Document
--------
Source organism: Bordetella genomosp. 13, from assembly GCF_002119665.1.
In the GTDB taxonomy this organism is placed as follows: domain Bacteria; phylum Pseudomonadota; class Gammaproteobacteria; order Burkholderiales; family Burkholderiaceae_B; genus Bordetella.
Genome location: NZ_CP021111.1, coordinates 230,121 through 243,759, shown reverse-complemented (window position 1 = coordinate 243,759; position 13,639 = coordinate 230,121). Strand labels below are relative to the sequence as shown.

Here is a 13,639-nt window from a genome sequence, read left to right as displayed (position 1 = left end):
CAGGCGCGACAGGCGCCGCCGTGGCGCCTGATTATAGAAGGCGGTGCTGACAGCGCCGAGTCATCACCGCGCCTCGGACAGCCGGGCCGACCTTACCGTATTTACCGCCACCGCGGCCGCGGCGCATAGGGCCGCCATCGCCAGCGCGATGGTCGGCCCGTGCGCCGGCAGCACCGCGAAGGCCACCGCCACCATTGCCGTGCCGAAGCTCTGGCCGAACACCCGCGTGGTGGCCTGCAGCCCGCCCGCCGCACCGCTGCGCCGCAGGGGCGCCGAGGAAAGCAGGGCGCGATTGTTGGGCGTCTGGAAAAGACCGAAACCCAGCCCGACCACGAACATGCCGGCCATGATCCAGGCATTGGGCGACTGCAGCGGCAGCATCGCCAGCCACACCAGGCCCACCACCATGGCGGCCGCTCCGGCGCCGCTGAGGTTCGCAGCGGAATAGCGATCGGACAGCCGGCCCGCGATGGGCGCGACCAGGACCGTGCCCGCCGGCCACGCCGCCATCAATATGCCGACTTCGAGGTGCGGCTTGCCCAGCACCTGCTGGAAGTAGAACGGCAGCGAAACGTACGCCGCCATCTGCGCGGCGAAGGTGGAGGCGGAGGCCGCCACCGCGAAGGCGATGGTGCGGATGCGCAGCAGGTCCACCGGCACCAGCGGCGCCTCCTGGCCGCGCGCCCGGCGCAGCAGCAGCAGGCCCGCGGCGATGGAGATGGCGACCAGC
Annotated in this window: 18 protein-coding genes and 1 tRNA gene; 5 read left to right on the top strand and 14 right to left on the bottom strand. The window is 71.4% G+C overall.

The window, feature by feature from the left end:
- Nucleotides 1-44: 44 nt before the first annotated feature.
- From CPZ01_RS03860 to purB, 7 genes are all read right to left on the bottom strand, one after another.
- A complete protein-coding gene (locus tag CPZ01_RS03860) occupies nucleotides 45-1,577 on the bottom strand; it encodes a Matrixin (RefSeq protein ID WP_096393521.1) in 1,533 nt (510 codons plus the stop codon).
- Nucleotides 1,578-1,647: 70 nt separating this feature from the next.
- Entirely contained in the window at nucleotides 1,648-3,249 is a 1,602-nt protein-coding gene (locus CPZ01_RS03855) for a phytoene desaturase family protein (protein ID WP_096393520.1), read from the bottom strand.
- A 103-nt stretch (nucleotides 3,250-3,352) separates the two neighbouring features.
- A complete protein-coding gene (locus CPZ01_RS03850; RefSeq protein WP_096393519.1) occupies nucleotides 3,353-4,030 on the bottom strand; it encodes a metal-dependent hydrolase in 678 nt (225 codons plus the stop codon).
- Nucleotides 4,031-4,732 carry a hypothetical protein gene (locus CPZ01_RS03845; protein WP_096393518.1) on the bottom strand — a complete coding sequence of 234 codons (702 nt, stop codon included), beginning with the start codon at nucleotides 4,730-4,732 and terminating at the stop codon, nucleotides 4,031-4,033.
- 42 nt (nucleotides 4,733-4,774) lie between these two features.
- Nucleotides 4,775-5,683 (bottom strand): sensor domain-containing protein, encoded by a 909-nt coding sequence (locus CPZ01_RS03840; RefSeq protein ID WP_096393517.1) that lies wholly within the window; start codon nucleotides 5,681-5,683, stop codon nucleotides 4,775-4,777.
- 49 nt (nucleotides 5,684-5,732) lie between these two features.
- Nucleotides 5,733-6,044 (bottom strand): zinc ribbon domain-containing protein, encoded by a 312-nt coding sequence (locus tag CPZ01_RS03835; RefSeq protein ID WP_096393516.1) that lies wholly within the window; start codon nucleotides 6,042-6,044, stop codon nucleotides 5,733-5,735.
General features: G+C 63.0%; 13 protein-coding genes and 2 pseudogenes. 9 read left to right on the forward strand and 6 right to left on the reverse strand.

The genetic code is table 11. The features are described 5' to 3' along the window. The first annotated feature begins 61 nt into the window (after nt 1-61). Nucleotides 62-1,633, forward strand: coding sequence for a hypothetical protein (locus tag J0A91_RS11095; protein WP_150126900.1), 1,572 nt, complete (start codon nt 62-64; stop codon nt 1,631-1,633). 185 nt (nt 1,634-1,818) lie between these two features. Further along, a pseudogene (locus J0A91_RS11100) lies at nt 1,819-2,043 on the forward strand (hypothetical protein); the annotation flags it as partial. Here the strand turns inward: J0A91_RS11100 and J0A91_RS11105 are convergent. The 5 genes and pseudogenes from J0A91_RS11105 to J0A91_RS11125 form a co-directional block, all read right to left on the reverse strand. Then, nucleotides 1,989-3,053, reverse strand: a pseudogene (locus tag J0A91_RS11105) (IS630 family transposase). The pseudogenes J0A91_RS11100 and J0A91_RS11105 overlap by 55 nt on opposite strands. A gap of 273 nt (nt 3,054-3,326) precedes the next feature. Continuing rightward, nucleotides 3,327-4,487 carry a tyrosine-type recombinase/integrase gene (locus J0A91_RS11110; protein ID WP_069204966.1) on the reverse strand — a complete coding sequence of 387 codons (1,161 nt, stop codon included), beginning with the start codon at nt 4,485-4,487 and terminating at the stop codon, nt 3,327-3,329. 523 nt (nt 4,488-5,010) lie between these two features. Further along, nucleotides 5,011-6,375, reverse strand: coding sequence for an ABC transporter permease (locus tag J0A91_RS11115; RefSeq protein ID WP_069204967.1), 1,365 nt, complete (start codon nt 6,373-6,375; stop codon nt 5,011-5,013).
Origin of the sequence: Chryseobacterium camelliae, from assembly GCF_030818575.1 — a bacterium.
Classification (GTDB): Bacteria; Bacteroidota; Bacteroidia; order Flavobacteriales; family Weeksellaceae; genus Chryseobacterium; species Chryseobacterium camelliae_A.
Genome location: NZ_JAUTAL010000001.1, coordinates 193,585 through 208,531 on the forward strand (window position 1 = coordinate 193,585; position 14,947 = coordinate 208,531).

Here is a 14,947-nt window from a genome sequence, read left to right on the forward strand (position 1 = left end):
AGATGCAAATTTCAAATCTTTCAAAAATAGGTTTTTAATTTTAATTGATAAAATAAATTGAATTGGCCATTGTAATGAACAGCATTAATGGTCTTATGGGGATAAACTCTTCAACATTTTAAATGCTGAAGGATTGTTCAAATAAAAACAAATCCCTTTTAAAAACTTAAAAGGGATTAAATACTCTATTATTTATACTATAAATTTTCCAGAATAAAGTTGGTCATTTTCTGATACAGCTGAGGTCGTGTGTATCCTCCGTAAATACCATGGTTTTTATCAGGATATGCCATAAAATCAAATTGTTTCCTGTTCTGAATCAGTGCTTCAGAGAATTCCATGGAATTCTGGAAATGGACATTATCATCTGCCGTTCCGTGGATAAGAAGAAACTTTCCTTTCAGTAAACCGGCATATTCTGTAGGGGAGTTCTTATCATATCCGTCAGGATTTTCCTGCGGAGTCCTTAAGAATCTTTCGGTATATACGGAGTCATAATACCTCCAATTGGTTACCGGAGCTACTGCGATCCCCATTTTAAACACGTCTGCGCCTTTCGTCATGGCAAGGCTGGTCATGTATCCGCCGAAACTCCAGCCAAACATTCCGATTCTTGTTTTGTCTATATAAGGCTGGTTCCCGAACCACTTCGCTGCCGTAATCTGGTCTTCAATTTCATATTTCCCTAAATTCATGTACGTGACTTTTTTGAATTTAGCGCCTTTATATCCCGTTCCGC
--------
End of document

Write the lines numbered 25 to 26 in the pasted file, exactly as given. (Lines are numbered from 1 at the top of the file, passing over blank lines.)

Here is a 14,947-nt window from a genome sequence, read left to right on the forward strand (position 1 = left end):
AGATGCAAATTTCAAATCTTTCAAAAATAGGTTTTTAATTTTAATTGATAAAATAAATTGAATTGGCCATTGTAATGAACAGCATTAATGGTCTTATGGGGATAAACTCTTCAACATTTTAAATGCTGAAGGATTGTTCAAATAAAAACAAATCCCTTTTAAAAACTTAAAAGGGATTAAATACTCTATTATTTATACTATAAATTTTCCAGAATAAAGTTGGTCATTTTCTGATACAGCTGAGGTCGTGTGTATCCTCCGTAAATACCATGGTTTTTATCAGGATATGCCATAAAATCAAATTGTTTCCTGTTCTGAATCAGTGCTTCAGAGAATTCCATGGAATTCTGGAAATGGACATTATCATCTGCCGTTCCGTGGATAAGAAGAAACTTTCCTTTCAGTAAACCGGCATATTCTGTAGGGGAGTTCTTATCATATCCGTCAGGATTTTCCTGCGGAGTCCTTAAGAATCTTTCGGTATATACGGAGTCATAATACCTCCAATTGGTTACCGGAGCTACTGCGATCCCCATTTTAAACACGTCTGCGCCTTTCGTCATGGCAAGGCTGGTCATGTATCCGCCGAAACTCCAGCCAAACATTCCGATTCTTGTTTTGTCTATATAAGGCTGGTTCCCGAACCACTTCGCTGCCGTAATCTGGTCTTCAATTTCATATTTCCCTAAATTCATGTACGTGACTTTTTTGAATTTAGCGCCTTTATATCCCGTTCCGC